The Buick Envision is the right car at the right time for Buick. Their sedan sales are down but dealers can’t get enough of the crossovers.
So why is the attention mostly centered on the fact the Envision is imported from China?
The Envision is really the right size for what people consider a luxury crossover to be. While it looks small externally, the interior is extremely spacious. Seating is upright and there’s lots of rear legroom, with a seat that slides for more cargo space – although there’s plenty of that in the first place.
There are flaws, however, but none that could be blamed on the Buick’s built-in-China status. The Envision doesn’t feel particularly upscale after my poking and prodding. Plastics are of a good quality, but nothing significantly better than what Chevrolet is putting into their new sedans. It’s also not quite up to what you’d find in an Audi Q5 or Volvo XC60. This will matter more when we find out how much it’s going to cost, because the Envision would win an opulence race against a Ford Escape Titanium or Honda CR-V, for example. Nevertheless, it’s all put together well enough.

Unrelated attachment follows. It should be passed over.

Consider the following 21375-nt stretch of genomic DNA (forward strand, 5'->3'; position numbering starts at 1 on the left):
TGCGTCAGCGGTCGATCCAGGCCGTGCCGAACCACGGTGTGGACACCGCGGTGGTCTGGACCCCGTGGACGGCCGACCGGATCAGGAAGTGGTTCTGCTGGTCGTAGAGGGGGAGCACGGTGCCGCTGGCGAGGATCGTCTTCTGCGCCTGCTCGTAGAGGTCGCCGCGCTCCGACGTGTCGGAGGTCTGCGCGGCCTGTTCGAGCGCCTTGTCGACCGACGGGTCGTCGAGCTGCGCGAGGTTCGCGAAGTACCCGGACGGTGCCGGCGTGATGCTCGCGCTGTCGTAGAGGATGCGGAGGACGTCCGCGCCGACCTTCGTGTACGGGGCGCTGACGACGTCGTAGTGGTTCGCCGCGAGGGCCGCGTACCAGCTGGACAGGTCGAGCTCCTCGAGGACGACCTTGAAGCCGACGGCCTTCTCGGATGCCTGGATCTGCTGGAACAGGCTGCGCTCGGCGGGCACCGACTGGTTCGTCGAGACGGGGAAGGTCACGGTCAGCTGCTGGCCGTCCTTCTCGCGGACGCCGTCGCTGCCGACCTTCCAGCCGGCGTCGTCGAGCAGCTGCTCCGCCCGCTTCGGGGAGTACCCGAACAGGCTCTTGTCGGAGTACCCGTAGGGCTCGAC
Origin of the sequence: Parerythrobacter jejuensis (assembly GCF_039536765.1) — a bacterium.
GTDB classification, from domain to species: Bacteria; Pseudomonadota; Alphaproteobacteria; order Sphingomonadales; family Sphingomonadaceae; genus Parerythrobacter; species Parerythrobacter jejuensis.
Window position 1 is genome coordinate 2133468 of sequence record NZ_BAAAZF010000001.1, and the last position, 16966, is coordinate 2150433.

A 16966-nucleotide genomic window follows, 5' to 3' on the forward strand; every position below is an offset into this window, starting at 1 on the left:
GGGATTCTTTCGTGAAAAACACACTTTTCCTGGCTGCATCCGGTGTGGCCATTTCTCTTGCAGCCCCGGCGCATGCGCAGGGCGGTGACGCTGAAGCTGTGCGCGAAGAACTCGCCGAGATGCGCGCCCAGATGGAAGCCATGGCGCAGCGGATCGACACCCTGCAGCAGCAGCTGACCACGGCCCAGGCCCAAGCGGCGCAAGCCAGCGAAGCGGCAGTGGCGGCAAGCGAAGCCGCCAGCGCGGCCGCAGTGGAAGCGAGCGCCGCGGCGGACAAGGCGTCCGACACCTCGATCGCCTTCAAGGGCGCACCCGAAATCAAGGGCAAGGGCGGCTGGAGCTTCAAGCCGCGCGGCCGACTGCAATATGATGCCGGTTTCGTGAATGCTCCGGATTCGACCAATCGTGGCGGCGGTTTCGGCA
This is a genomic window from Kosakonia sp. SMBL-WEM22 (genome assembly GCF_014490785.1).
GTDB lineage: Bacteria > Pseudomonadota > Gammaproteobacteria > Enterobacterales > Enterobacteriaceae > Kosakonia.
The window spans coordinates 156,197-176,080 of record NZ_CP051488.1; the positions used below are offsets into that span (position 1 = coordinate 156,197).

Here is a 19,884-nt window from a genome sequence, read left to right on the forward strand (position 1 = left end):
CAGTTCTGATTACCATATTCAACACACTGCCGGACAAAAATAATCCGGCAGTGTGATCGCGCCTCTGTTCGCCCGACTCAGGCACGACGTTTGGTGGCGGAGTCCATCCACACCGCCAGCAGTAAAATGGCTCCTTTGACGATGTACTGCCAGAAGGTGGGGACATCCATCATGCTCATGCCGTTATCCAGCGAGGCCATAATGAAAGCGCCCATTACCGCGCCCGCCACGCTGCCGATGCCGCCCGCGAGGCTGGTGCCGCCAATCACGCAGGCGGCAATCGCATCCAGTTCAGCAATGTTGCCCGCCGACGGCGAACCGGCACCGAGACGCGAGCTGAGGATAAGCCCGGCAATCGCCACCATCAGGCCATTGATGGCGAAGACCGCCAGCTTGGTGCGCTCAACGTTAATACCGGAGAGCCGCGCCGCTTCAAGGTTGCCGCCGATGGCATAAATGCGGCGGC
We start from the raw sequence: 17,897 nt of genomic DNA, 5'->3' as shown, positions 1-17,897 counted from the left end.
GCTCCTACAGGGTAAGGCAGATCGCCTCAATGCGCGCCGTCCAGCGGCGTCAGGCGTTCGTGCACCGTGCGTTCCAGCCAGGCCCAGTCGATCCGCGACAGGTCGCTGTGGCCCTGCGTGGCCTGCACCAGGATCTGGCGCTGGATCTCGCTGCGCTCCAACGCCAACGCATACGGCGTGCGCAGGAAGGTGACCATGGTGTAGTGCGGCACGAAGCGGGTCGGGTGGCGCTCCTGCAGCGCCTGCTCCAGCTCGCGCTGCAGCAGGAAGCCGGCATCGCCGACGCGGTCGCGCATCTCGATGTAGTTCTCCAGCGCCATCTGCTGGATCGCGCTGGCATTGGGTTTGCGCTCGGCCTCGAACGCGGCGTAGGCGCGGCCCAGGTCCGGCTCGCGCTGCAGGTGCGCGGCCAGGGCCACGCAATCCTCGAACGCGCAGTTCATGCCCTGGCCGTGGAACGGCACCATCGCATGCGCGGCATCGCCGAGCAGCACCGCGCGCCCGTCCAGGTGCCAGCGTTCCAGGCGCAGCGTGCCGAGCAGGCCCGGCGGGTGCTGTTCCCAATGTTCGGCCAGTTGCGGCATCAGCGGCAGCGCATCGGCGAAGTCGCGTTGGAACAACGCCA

And then there’s the look of the whole thing. It’s not unattractive, but the Envision seems to lack anything particularly distinctive or detailed. The styling may be too conservative on the outside. And inside, the clearly fake wood and purple accents on one example I got into were a bit much.
I’ll reserve final judgement until I get behind the wheel of one, with the hope it doesn’t feel as slow as an Encore but is more spry than an Enclave. Other than its point of origin, however, the Envision breaks no new ground.
But because it’s the right size and will probably be priced in a sweet spot, those in the market for a plush two-row crossover will find a lot to like in the Envision. So much, in fact, they won’t care about its birthplace.
Photos: Zac Estrada / Carscoops